Aromatherapy oils are pretty much useless unless you know what to do with them, and deciphering which ones are suitable for you is not always an easy task. The good news is, like fashion, essential oils can move with the seasons.
From the clothes we wear to the activities we do, the seasons remain a driving force, one we can never avoid. No matter who we are, the seasons are our common denominator. Regardless of the spectrum of conditions and record-breaking weather reports, we do adapt – we change our needs, wants, and activities, but there are inevitable trends. For example, in the Autumn/Winter we have shorter days, colder temperatures, and spend our spare time indoors. In the Spring/Summer, the opposite is prevalent and with the clocks changing this weekend, summer’s imminent arrival is a welcome treat!
So how does aromatherapy come into all of this? Well, from getting into the right frame of mind to the right frame of body, essential oils are a powerful force in making sure you feel your very best and enjoy the summer months in all their glory … here are a few examples of what to use and when!
Get in the Mood
Flowers and fruits are joyous products of the summer, and the scents encourage us to reminisce about romance and picnics in the park with Pimms. Combined with the general increase in the happy hormone, serotonin, that the extended daylight brings, and the long-forgotten sunshine on our skin, anything seems possible! Citrus oils are ideal either in skincare products or in oil diffusers at home to enhance those feelings. Just be careful to use ones that are furanocoumarin (FCF) free on your skin as they can make the skin sensitive when exposed to sunlight – which sort of defeats the point.
Get the Feeling
Petals from rose and orange blossom are genuinely God’s gift for toning the skin. So if you ever feel the need to ditch the make-up for the day (let’s face it, swimming or hot weather has never been make-up’s best friend), then rose or orange blossom based products will even the tone and feed the skin, whilst smelling delightful. Orange blossom oil aka neroli oil has a masculine resonance and some of the first commercial colognes (notably the fragrance No.4711) use neroli as a top note. Matricarin and bisabolol in German chamomile soothes the skin, making it useful after a day out in the sun. The matricarin converts into chamazulene when the essential oil is produced, which gives the oil a blue hue. The combination of these anti-inflammatory properties also makes the essential oil good for easing muscular-pain too. Unlike Roman chamomile, the smell of German chamomile is quite pungent, but small amounts blended with floral or grassy essences gives it a sweeter edge.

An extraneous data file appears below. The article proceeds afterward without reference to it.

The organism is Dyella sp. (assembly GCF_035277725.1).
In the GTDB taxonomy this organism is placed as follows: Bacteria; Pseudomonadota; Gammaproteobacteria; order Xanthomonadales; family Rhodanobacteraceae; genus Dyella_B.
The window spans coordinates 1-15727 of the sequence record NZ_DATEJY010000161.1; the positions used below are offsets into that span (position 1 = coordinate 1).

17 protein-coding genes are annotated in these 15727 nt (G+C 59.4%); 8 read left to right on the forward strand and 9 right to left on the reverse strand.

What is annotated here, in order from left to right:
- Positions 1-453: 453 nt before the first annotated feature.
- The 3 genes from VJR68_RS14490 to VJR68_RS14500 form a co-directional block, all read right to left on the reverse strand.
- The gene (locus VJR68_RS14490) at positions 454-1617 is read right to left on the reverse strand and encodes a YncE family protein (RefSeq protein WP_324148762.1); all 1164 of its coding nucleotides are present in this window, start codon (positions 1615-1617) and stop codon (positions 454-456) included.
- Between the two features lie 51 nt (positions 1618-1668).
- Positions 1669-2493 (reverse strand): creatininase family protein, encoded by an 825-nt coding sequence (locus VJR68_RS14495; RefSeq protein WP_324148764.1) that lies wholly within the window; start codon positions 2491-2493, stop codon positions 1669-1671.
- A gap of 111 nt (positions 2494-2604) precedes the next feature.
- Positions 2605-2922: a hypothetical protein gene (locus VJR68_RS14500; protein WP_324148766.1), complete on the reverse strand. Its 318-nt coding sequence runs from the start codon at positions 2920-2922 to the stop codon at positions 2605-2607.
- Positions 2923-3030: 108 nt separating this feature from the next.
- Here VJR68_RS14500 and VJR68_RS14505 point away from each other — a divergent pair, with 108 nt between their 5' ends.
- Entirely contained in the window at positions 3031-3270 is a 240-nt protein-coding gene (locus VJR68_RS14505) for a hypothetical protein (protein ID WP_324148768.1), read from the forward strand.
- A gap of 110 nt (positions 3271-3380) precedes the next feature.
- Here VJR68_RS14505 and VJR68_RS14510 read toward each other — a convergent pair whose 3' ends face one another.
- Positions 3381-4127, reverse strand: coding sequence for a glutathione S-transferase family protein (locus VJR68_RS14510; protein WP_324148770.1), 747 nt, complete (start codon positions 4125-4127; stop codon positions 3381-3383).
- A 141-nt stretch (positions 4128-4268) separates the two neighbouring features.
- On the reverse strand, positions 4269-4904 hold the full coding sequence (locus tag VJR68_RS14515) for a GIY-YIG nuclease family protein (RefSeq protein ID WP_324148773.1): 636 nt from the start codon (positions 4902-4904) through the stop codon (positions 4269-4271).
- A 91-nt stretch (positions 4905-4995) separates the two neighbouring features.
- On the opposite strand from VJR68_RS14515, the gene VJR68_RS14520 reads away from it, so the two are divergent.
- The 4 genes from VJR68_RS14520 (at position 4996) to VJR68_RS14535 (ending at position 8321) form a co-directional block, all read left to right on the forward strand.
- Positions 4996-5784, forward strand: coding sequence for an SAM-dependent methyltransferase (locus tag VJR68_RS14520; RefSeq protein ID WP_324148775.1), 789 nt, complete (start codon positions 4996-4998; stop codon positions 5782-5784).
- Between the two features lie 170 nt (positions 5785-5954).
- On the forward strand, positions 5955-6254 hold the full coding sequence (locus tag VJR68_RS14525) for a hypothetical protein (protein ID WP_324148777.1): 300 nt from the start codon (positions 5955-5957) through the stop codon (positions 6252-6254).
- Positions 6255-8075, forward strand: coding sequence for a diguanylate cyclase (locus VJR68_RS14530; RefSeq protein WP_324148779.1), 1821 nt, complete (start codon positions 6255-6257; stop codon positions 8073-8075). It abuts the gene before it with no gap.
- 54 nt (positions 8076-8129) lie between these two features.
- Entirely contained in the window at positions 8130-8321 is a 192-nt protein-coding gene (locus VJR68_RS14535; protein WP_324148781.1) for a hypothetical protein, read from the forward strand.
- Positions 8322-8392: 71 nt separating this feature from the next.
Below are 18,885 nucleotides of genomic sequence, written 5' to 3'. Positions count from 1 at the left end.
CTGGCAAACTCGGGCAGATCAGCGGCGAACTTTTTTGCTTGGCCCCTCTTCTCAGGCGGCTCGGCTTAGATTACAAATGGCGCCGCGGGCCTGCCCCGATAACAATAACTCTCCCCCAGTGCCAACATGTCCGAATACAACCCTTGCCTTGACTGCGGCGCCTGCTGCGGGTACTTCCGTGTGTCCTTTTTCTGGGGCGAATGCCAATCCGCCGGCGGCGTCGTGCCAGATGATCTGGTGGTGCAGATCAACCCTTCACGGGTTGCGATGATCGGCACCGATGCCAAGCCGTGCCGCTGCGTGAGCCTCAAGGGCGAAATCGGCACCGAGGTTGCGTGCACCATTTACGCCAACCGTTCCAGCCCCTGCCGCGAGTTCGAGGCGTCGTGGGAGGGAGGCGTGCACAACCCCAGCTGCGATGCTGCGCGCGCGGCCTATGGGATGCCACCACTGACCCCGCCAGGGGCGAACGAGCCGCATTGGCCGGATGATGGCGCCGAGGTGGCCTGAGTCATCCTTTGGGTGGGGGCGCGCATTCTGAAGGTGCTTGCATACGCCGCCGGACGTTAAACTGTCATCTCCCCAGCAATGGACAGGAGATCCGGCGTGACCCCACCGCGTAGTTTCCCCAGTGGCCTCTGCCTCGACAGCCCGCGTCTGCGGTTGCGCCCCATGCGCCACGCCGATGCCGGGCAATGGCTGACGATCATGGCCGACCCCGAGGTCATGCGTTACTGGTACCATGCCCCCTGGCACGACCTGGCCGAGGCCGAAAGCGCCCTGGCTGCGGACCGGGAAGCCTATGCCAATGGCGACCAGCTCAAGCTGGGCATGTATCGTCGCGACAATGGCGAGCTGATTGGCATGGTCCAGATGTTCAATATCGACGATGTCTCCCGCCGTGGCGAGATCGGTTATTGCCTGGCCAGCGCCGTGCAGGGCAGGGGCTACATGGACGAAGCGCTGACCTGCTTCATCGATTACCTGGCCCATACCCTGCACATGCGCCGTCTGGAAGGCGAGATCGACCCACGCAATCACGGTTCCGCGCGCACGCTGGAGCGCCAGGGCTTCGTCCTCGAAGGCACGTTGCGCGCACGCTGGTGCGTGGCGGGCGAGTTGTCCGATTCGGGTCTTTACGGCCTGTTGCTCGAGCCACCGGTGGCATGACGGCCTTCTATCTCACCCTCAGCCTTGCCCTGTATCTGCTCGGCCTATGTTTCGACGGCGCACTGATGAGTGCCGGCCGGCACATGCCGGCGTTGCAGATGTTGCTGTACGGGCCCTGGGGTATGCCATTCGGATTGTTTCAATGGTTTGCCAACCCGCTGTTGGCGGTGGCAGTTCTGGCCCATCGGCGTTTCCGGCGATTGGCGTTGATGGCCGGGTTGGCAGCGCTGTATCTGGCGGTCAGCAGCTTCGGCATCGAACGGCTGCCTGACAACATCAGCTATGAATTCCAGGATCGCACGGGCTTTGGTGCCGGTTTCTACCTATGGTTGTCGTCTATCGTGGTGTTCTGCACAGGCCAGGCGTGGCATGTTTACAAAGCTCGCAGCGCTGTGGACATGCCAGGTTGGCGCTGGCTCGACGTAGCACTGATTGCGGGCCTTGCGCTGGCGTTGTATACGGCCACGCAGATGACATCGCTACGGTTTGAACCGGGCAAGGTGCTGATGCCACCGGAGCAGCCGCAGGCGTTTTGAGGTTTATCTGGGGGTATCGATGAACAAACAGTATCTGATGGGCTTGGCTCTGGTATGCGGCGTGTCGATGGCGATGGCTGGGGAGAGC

So you’ve had a lazy day in the sun reading Fifty Shades of Grey, Alan Titchmarsh’s My Secret Garden, or your favourite magazine, and then you decide that you want to channel your inner Andy Murray. First of all, you may be perspiring a little due to the warm weather, and by the time you’ve finished tennis you won’t be any drier. Now the unpleasant (by nature) topic of body odor comes into play. Body odour needs three things to exist: heat, bacteria, and moisture and you may well have ticked all of those boxes at this stage. Essential oils are not all about smell; many have bacteriostatic as well as antibacterial properties. The former stops bacteria from multiplying and the latter kills it. Coincidentally many of the useful oils also smell nice (which is a relief); cedar wood, petitgrain, lavender, and geranium oils are generous, functional deodorants. Tea tree is great for killing bacteria in some of the more challenging environments like trainers, while its drying effect on the skin also makes it a valuable natural antiperspirant to help you through the game, set, and match!
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